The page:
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Iran summons Sweden’s envoy to convey vehement protest at desecration of Holy Qur'an

The file photo shows a view of the Iranian Foreign Ministry building in Tehran.

Iran's Foreign Ministry has summoned the chargé d'affaires of Sweden to convey the Islamic Republic’s vehement protest at the desecration of the Holy Qur’an by a Swedish far-right group during the fasting month of Ramadan.

The Swedish envoy was summoned on Sunday by Iranian Foreign Ministry’s head of the Third Western Europe Bureau, who expressed Iran’s strong protest at the sacrilege of Islam’s holy book by the leader of a far-right group under the protection of Sweden’s police and on the pretext of the freedom of expression.

Rasmus Paludan, the Danish leader of Sweden’s far-right Stram Kurs (Hard Line) party tried to burn a copy of the Qur’an in a heavily-populated Muslim area on Saturday.

Paludan, accompanied by police, went to an open public space in the southern Swedish city of Linkoping and reportedly placed the Muslim holy book down and tried to set it on fire while ignoring protests from onlookers.

During the Sunday summoning, the Iranian Foreign Ministry official strongly condemned the sacrilege of the Qur'an, reminding the Sweden’s government of its responsibility in this regard.

He also called on Sweden to take an immediate and categorical step to end desecration of the Holy Qur'an and guarantee that such acts will not be repeated in the future.

The Iranian Foreign Ministry official added that insulting the sanctities of more than two billion Muslims of the world and hurting their feelings is the worst possible abuse of freedom of speech.

“This regrettable incident, which was carried out under protection of the Swedish police has marred the image of Sweden among Muslims of the world,” the Iranian official said.

The Swedish diplomat, for his part, expressed regret over the incident, adding that he will inform his country’s officials of Iran’s protest as soon as possible.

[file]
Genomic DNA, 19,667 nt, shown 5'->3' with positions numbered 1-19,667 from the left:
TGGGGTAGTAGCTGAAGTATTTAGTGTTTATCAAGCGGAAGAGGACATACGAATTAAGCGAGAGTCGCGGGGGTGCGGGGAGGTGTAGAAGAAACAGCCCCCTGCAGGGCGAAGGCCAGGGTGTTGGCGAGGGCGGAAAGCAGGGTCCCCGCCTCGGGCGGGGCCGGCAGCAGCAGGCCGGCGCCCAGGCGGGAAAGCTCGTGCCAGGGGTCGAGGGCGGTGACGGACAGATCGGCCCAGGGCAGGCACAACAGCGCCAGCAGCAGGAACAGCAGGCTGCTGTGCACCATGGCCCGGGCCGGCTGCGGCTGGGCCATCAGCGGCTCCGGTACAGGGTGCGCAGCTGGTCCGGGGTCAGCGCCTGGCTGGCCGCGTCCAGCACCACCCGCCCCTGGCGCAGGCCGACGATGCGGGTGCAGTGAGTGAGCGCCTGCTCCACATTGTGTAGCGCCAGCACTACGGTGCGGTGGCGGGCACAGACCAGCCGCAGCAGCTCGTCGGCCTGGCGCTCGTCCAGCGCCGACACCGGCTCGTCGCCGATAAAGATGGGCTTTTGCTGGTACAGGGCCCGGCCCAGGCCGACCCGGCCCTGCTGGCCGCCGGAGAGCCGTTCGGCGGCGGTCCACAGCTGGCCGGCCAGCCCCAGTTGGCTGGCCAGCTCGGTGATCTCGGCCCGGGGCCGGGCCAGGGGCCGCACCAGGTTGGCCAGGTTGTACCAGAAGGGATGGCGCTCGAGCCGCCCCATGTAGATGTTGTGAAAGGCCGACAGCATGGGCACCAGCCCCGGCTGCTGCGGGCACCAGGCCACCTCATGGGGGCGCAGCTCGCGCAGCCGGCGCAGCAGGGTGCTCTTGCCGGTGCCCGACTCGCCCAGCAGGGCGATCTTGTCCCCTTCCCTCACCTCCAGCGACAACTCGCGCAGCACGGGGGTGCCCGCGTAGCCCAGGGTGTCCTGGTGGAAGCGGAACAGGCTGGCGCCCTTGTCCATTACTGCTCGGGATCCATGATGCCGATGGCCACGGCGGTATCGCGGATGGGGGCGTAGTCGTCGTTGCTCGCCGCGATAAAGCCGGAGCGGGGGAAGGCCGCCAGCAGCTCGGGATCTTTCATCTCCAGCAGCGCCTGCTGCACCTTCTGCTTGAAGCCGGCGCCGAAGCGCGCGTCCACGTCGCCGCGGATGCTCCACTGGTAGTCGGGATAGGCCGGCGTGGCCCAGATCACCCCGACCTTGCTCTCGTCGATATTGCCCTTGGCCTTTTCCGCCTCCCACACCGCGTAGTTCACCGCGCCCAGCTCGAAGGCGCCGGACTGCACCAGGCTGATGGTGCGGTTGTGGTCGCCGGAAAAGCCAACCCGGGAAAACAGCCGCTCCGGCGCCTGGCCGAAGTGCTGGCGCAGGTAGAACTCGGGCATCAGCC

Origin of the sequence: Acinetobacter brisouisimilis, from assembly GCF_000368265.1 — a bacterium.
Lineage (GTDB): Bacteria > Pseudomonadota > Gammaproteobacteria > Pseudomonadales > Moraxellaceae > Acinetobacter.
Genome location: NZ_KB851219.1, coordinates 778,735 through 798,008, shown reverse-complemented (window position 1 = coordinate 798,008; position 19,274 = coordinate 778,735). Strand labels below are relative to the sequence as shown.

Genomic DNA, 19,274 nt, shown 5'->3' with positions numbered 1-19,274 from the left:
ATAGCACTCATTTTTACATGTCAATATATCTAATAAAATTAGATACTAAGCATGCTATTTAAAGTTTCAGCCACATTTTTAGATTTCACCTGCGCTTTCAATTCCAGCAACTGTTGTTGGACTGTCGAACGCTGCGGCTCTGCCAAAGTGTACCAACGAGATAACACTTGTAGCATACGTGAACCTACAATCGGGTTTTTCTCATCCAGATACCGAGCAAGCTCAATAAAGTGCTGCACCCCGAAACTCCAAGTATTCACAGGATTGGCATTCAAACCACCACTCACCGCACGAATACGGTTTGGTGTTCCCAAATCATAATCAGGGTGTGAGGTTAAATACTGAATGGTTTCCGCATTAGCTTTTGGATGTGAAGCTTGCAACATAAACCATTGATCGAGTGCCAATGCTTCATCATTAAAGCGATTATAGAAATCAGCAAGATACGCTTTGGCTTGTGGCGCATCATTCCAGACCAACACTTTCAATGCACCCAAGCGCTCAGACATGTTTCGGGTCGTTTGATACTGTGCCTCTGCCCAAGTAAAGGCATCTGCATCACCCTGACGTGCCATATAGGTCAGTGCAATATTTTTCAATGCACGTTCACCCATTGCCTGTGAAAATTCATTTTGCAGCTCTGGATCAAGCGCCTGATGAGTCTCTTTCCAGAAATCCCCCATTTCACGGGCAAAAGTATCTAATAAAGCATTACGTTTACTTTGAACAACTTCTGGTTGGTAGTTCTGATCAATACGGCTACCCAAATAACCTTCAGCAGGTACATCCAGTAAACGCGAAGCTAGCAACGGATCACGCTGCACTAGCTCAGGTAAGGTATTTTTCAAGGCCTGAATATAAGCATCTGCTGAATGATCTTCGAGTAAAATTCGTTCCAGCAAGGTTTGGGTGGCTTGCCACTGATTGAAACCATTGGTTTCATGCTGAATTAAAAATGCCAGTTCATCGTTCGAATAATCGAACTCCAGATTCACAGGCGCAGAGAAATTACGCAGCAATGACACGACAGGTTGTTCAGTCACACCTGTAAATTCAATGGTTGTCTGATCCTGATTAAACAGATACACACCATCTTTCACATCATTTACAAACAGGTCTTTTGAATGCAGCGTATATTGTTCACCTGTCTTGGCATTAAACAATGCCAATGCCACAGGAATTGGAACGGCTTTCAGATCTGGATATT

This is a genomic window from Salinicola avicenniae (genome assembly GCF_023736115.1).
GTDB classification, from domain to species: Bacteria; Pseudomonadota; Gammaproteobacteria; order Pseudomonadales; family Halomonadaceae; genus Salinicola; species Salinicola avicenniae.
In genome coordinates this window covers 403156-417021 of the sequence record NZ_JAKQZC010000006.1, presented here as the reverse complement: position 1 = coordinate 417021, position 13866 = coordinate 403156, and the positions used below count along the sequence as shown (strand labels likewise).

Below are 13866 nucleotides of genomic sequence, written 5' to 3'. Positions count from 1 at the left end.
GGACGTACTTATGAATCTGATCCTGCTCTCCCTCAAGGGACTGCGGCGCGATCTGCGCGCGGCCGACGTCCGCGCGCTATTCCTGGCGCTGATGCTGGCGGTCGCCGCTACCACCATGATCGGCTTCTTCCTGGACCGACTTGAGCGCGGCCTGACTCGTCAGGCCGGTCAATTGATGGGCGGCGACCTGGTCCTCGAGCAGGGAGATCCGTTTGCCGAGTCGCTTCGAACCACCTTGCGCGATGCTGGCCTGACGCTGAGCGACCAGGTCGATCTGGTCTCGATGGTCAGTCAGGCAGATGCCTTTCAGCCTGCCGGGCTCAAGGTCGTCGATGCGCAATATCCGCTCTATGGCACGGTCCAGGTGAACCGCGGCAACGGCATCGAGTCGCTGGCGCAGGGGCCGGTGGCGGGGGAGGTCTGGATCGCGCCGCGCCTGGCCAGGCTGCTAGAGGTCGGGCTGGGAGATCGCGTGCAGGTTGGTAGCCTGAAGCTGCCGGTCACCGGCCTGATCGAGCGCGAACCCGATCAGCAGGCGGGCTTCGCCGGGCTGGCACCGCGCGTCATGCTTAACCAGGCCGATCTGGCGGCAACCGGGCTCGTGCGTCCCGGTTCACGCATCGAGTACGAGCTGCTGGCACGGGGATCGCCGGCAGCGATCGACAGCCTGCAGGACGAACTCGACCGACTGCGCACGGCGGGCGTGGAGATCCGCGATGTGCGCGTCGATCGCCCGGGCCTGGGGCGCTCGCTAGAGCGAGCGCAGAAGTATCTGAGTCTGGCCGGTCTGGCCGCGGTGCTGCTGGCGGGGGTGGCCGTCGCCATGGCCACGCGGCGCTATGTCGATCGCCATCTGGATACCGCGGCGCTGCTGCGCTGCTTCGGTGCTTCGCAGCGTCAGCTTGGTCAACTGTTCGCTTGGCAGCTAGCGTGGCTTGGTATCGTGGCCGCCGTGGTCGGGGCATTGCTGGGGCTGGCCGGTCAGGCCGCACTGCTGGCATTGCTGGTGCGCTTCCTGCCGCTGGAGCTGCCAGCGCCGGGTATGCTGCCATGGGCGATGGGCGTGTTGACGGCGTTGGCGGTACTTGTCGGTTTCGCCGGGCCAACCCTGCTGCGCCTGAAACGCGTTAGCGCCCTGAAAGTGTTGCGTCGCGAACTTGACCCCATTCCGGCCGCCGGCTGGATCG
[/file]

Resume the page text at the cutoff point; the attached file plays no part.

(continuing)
Earlier in the day, Iranian Foreign Ministry spokesman Saeed Khatibzadeh also denounced the desecration of the Holy Qur’an by the Swedish far-right group, saying the blasphemous act is a clear example of hatemongering and in contravention of speech freedom.

Khatibzadeh said Iran “strongly condemns the burning of the Holy Qur’an by an extremist racist Danish element in the Swedish city of Linkoping, which took place under the pretext of freedom of expression and under the auspices of the Swedish police.”

Violent clashes continue over desecration of Qur'an in Sweden

Violent clashes with counter-demonstrators continued in Sweden for the third consecutive day over desecration of the Holy Qur’an, police said on Sunday.

In a statement, police announced that the protesters burnt litter bins, a bus and a car in a series of incidents in the southern city of Malmo overnight.

"The situation calmed down towards 3:00 am (0100 GMT)," police spokeswoman Kim Hild told SR public radio.

She said no officers were hurt, but a number of members of the public were slightly injured.

Nearly 20 complaints had been filed, including for vandalism.

Similar clashes were held in recent days in protest at the blasphemous act.

On Saturday, fierce clashes broke out between police and protesters in a central Sweden Muslim-dominated area during demonstrations against the move.

The blasphemous act prompted counter-protesters, around 200 people by local media’s estimate, to break into the rally and clash with the members of the far-right party and Swedish police.

And on Friday, nine police officers were injured in similar clashes in Orebro in central Sweden.

During a riot in the city of Linkoping in eastern Sweden on Thursday, three police officers had to be taken to hospital. Two people were arrested at that protest.

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